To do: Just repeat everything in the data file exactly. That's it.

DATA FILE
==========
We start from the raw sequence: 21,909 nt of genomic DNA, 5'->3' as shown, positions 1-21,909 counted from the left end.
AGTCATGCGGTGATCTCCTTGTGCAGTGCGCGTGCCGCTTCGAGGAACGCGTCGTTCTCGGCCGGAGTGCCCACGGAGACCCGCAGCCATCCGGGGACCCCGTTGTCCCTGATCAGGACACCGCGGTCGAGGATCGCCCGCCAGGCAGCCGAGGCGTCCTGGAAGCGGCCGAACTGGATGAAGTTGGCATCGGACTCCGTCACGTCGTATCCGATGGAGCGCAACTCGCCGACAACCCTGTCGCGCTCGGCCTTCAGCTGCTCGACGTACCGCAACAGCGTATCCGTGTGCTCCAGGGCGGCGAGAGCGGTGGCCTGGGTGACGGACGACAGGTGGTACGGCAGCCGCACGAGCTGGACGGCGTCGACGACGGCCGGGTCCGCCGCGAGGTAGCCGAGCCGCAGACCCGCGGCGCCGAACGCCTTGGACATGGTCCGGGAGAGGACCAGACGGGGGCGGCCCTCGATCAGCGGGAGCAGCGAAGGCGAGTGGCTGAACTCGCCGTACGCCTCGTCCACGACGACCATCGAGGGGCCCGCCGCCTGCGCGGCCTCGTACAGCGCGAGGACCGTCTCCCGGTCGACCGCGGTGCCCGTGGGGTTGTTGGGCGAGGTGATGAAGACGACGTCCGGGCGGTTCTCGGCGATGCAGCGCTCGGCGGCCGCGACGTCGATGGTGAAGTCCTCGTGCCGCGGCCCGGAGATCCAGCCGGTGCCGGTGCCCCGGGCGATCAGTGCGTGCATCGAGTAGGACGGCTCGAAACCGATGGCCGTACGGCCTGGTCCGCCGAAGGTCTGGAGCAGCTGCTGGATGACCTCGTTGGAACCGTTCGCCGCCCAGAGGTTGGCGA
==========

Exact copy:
We start from the raw sequence: 21,909 nt of genomic DNA, 5'->3' as shown, positions 1-21,909 counted from the left end.
AGTCATGCGGTGATCTCCTTGTGCAGTGCGCGTGCCGCTTCGAGGAACGCGTCGTTCTCGGCCGGAGTGCCCACGGAGACCCGCAGCCATCCGGGGACCCCGTTGTCCCTGATCAGGACACCGCGGTCGAGGATCGCCCGCCAGGCAGCCGAGGCGTCCTGGAAGCGGCCGAACTGGATGAAGTTGGCATCGGACTCCGTCACGTCGTATCCGATGGAGCGCAACTCGCCGACAACCCTGTCGCGCTCGGCCTTCAGCTGCTCGACGTACCGCAACAGCGTATCCGTGTGCTCCAGGGCGGCGAGAGCGGTGGCCTGGGTGACGGACGACAGGTGGTACGGCAGCCGCACGAGCTGGACGGCGTCGACGACGGCCGGGTCCGCCGCGAGGTAGCCGAGCCGCAGACCCGCGGCGCCGAACGCCTTGGACATGGTCCGGGAGAGGACCAGACGGGGGCGGCCCTCGATCAGCGGGAGCAGCGAAGGCGAGTGGCTGAACTCGCCGTACGCCTCGTCCACGACGACCATCGAGGGGCCCGCCGCCTGCGCGGCCTCGTACAGCGCGAGGACCGTCTCCCGGTCGACCGCGGTGCCCGTGGGGTTGTTGGGCGAGGTGATGAAGACGACGTCCGGGCGGTTCTCGGCGATGCAGCGCTCGGCGGCCGCGACGTCGATGGTGAAGTCCTCGTGCCGCGGCCCGGAGATCCAGCCGGTGCCGGTGCCCCGGGCGATCAGTGCGTGCATCGAGTAGGACGGCTCGAAACCGATGGCCGTACGGCCTGGTCCGCCGAAGGTCTGGAGCAGCTGCTGGATGACCTCGTTGGAACCGTTCGCCGCCCAGAGGTTGGCGA